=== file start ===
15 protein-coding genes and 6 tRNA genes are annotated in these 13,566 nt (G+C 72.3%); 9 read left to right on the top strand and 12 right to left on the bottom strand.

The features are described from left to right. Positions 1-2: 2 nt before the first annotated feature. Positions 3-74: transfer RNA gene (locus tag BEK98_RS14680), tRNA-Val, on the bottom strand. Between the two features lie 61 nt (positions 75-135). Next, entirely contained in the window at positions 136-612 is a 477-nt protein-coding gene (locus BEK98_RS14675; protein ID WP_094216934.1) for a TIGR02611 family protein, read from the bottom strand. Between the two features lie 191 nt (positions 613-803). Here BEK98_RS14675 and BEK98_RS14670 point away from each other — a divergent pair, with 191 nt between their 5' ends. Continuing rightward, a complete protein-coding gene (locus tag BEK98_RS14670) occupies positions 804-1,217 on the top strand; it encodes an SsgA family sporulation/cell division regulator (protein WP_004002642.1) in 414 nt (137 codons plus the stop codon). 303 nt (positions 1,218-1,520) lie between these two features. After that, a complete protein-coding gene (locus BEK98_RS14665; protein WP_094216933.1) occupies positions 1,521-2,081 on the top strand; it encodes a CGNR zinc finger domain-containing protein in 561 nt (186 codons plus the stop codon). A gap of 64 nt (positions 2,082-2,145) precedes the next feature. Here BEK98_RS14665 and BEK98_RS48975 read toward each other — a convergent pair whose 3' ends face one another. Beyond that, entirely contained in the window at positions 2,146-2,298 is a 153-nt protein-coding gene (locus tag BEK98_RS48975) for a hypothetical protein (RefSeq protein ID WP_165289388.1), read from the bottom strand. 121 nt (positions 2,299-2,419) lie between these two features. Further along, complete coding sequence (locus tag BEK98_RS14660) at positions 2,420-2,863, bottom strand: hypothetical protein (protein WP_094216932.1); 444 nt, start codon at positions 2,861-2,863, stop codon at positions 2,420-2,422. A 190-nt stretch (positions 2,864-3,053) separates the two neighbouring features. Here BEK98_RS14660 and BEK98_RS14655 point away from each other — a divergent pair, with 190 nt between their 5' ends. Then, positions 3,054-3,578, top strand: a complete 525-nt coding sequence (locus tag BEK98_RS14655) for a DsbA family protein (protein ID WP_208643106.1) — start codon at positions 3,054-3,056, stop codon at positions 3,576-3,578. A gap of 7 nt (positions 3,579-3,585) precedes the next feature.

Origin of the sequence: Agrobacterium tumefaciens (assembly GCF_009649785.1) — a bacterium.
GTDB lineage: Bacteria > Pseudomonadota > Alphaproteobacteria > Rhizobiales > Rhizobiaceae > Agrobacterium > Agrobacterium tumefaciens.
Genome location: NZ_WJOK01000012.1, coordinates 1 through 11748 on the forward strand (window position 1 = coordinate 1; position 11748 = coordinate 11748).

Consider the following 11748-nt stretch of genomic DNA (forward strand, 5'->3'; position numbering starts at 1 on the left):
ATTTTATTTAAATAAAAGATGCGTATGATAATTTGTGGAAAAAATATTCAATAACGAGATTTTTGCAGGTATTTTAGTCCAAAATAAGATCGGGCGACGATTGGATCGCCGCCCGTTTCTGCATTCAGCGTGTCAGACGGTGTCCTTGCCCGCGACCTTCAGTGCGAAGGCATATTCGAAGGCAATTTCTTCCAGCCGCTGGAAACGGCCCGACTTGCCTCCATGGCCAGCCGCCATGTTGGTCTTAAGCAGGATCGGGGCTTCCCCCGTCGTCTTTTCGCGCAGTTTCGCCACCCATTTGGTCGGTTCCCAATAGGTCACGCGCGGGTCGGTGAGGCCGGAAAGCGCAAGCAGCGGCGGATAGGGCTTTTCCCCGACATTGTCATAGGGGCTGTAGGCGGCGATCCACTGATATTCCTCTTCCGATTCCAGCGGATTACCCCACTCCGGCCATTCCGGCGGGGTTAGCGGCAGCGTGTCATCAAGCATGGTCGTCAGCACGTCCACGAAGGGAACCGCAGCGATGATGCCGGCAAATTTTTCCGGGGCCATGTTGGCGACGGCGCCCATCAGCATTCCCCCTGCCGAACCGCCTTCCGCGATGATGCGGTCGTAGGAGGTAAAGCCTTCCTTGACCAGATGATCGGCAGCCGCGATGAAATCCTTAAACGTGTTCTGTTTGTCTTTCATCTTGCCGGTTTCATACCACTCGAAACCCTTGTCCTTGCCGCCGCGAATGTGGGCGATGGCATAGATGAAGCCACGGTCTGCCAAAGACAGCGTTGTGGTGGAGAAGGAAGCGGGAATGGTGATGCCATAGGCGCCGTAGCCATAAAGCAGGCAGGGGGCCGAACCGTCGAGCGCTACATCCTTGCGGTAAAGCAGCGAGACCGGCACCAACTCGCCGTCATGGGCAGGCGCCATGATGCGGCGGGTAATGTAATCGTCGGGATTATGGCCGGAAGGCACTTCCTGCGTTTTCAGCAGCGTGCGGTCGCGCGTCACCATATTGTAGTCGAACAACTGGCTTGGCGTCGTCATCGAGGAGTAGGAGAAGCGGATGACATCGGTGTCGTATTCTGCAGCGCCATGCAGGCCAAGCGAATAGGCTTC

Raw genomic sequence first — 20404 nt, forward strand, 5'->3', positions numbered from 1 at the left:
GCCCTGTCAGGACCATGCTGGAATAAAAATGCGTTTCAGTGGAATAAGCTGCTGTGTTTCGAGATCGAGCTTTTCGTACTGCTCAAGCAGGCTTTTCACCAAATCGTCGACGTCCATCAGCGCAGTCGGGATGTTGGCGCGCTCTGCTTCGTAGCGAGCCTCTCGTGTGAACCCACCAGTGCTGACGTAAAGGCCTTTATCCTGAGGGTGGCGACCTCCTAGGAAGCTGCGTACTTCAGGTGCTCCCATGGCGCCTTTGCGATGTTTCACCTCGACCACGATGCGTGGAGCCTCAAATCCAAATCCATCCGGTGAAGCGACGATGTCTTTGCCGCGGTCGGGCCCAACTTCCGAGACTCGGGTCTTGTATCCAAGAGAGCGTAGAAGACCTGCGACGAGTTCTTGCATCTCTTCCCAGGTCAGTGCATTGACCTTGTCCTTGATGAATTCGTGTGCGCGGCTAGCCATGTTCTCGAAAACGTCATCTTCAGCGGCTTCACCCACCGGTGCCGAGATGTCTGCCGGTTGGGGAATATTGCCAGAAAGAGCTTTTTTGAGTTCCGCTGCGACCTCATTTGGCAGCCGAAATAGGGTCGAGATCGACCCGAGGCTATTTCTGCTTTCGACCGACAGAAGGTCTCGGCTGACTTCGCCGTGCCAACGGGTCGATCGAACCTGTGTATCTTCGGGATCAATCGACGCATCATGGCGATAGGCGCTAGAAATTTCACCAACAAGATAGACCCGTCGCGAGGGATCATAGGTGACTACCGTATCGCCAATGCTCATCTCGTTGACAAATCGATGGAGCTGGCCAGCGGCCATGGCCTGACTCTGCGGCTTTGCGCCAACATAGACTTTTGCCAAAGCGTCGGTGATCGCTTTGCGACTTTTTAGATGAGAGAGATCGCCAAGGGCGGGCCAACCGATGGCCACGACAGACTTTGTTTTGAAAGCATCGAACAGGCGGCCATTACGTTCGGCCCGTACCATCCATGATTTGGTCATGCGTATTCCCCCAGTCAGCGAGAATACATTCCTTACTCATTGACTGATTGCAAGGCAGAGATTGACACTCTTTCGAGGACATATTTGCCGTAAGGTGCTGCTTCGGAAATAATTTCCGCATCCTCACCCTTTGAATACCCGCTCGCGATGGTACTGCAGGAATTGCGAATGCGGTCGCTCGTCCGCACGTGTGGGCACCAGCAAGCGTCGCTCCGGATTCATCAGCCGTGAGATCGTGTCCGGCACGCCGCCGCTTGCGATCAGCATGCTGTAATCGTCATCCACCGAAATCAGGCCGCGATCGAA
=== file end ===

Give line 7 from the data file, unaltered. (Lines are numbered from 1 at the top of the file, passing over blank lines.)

ATTTTATTTAAATAAAAGATGCGTATGATAATTTGTGGAAAAAATATTCAATAACGAGATTTTTGCAGGTATTTTAGTCCAAAATAAGATCGGGCGACGATTGGATCGCCGCCCGTTTCTGCATTCAGCGTGTCAGACGGTGTCCTTGCCCGCGACCTTCAGTGCGAAGGCATATTCGAAGGCAATTTCTTCCAGCCGCTGGAAACGGCCCGACTTGCCTCCATGGCCAGCCGCCATGTTGGTCTTAAGCAGGATCGGGGCTTCCCCCGTCGTCTTTTCGCGCAGTTTCGCCACCCATTTGGTCGGTTCCCAATAGGTCACGCGCGGGTCGGTGAGGCCGGAAAGCGCAAGCAGCGGCGGATAGGGCTTTTCCCCGACATTGTCATAGGGGCTGTAGGCGGCGATCCACTGATATTCCTCTTCCGATTCCAGCGGATTACCCCACTCCGGCCATTCCGGCGGGGTTAGCGGCAGCGTGTCATCAAGCATGGTCGTCAGCACGTCCACGAAGGGAACCGCAGCGATGATGCCGGCAAATTTTTCCGGGGCCATGTTGGCGACGGCGCCCATCAGCATTCCCCCTGCCGAACCGCCTTCCGCGATGATGCGGTCGTAGGAGGTAAAGCCTTCCTTGACCAGATGATCGGCAGCCGCGATGAAATCCTTAAACGTGTTCTGTTTGTCTTTCATCTTGCCGGTTTCATACCACTCGAAACCCTTGTCCTTGCCGCCGCGAATGTGGGCGATGGCATAGATGAAGCCACGGTCTGCCAAAGACAGCGTTGTGGTGGAGAAGGAAGCGGGAATGGTGATGCCATAGGCGCCGTAGCCATAAAGCAGGCAGGGGGCCGAACCGTCGAGCGCTACATCCTTGCGGTAAAGCAGCGAGACCGGCACCAACTCGCCGTCATGGGCAGGCGCCATGATGCGGCGGGTAATGTAATCGTCGGGATTATGGCCGGAAGGCACTTCCTGCGTTTTCAGCAGCGTGCGGTCGCGCGTCACCATATTGTAGTCGAACAACTGGCTTGGCGTCGTCATCGAGGAGTAGGAGAAGCGGATGACATCGGTGTCGTATTCTGCAGCGCCATGCAGGCCAAGCGAATAGGCTTC